Berg en Dal, Netherlands – December 16th 2017
On Saturday 16 December 2017, our new team went to investigate for the first time. This time to Devil’s Mountain (Dutch: Duivelsberg), where only Mario and Erica have been once in 2012. Stefanie has been there before, but that was during the day.
First we all ate something, and then out in the cold.
Armed with all kinds of equipment and (film) cameras, we started our investigation.
It was so very cold! A few of us already had a bad cold, so the cold weather wasn’t really good for our health!
At first it was quiet, little activity. Until we went to a path where Mario had captured a lot of activity on pictures 5 years earlier.
Vincent immediately noticed activities and Mario, Marjorie and Stefanie also saw and felt all kind of things.
At one point, Mario and Erica were just bringing something back to the car and in the meantime even Laura and Vasco had seen a figure move.
That was at a time when everyone was silent and stopped, just waiting for what would happen.
Vincent has done several EVP sessions, but unfortunately nothing was captured on audio.
However, special images have been recorded with a Full spectrum camera!
Vasco has used a pendulum and that was a special experience for him.
We didn’t make it a late night, partly due to the cold and the rain, but it’s already certain we’ll go back once the weather is better!
A lot of activity there on that mountain, and there we haven’t even been everywhere yet.
In any case, it was a special experience for everyone who came along. We now have a great team, there’s a connection, we’re all on the same page and we think we have done well to expand our team with 4 people (Marjorie, Vincent, Stefanie and Paul).
Finally, a small piece of history about the events during the Second World War on Devil’s Mountain (Duivelsberg). (Text comes from Omroep Gelderland)
“The careless walker in the forest area east of Beek, with a view of Lake Wylerberg, may only see potholes. Pits like every pit is one. And what about those carved names in the tree bark? The work of couples in love? On closer examination, many of those notches are the work of soldiers who had joined forces with hundreds of thousands in the Empire of Nijmegen between September 1944 and the Allied offensive to the Rhine, in early 1945, without the Germans having a clear idea of that enormous troops were building.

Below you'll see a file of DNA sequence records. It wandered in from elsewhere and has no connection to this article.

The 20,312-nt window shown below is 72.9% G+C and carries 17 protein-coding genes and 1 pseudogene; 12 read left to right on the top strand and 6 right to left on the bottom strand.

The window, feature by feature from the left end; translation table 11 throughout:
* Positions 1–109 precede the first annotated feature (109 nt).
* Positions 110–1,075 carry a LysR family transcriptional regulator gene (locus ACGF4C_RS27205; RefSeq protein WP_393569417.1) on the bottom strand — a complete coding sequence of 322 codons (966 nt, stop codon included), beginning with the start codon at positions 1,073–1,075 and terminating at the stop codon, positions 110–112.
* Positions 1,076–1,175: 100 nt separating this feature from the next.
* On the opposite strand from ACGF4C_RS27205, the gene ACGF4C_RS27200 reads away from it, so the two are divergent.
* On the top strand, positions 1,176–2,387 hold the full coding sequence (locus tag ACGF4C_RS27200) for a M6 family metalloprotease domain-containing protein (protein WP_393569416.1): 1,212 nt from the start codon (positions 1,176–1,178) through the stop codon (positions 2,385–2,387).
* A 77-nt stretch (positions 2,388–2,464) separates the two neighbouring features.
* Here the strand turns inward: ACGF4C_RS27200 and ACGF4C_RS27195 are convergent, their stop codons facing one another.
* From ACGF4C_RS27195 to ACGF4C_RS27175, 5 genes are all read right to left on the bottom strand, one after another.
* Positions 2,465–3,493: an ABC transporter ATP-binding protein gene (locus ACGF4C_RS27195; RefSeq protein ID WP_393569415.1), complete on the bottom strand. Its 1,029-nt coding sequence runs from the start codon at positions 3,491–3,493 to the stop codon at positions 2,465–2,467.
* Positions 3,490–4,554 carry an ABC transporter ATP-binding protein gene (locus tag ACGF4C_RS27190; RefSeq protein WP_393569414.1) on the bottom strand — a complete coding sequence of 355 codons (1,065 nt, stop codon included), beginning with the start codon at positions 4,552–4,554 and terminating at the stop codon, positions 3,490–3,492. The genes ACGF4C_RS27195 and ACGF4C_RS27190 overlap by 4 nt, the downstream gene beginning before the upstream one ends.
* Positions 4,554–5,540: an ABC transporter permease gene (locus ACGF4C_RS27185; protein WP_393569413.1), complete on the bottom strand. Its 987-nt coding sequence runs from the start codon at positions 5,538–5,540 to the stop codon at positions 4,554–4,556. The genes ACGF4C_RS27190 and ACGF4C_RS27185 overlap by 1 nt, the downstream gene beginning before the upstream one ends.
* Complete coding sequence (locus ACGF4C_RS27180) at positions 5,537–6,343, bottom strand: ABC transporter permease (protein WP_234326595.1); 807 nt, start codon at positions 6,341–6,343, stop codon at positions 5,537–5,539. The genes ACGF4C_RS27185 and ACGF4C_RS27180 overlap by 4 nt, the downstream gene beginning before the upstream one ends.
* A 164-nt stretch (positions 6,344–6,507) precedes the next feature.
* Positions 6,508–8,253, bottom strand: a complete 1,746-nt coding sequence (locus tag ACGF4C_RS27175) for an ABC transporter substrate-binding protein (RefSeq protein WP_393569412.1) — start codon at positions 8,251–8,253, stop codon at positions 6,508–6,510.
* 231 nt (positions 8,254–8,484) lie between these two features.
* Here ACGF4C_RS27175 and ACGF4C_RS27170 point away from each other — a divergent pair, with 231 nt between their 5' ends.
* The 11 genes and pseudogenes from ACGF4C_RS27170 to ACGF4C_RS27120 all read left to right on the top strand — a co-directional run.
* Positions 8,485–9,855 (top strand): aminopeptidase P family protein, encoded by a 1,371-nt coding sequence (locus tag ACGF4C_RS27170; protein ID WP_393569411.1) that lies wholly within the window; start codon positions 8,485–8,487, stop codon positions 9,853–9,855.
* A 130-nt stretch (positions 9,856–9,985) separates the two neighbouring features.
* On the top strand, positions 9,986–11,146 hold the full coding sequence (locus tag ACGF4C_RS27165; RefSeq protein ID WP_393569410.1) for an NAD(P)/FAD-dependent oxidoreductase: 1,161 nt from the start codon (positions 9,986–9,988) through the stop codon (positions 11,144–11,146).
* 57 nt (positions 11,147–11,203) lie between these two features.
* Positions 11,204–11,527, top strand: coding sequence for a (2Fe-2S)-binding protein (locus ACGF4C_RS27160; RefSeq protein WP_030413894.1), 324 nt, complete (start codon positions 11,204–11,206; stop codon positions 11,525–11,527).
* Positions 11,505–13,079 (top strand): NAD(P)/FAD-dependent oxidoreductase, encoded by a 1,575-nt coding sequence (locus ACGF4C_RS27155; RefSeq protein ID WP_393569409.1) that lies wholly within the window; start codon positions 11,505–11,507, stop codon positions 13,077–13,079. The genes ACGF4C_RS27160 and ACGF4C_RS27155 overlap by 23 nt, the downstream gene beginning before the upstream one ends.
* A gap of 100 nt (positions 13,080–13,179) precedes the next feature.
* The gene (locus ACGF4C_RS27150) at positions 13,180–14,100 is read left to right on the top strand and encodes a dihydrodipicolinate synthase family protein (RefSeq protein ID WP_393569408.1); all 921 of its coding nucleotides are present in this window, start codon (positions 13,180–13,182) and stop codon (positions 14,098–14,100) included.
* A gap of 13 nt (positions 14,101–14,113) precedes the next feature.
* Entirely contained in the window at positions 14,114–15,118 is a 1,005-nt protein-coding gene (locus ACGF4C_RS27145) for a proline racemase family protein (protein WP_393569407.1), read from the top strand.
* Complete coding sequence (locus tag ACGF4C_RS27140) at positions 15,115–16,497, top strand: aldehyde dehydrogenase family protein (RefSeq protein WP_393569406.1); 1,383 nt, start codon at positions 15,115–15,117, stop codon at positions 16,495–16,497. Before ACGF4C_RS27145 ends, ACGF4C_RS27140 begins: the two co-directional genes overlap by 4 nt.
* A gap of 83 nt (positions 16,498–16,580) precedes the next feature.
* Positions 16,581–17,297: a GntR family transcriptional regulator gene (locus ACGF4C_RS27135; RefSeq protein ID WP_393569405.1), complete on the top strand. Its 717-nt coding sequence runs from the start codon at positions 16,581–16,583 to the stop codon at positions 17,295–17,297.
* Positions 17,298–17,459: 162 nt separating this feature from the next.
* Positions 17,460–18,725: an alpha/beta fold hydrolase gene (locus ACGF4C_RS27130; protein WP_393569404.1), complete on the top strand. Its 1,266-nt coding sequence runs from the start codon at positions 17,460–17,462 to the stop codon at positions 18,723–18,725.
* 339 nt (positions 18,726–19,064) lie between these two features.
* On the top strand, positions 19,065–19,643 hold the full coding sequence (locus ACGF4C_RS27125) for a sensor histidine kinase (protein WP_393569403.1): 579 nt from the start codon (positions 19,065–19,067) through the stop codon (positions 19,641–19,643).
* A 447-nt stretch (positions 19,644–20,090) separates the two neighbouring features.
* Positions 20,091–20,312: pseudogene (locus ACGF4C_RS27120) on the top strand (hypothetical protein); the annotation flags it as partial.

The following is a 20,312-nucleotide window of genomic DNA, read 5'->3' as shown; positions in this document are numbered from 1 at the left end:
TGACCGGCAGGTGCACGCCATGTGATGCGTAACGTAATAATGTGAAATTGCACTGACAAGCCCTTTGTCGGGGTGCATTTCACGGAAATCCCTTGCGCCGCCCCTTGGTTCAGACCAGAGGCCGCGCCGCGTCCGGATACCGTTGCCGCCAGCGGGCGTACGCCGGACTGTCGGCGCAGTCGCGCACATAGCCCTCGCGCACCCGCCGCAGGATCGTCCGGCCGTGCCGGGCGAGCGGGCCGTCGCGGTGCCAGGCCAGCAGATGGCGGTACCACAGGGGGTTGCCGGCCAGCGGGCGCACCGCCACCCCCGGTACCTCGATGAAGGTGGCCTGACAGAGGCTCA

And that they were present those soldiers showed that as well. No texts on walls like Kilroy was Lord, but names and initials carved in the bark of the big beech trees on the Devil’s Mountain. Also years and the Canadian flag, for example.
And those shooter-pits? They recall the fierce battle in the area when the Americans seized the strategically located Duivelsberg. Because whoever controls the hill next to the road to Kleve, controls the area. In Nijmegen there was fierce fighting for the Waal Bridge. Attempts by the Germans to drive the Americans back from the hilltop failed. Attack after attack was repulsed by the Americans. At Beek the gate to the German Empire was opened.
Conquering the hill on September 19, 1944, has cost the Americans ten deaths and seven wounded. Once uphill, during five days and nights of continuous German attacks, only one American died. And then also by their own fire that the commander had placed on his own position to expel the attacking Germans.”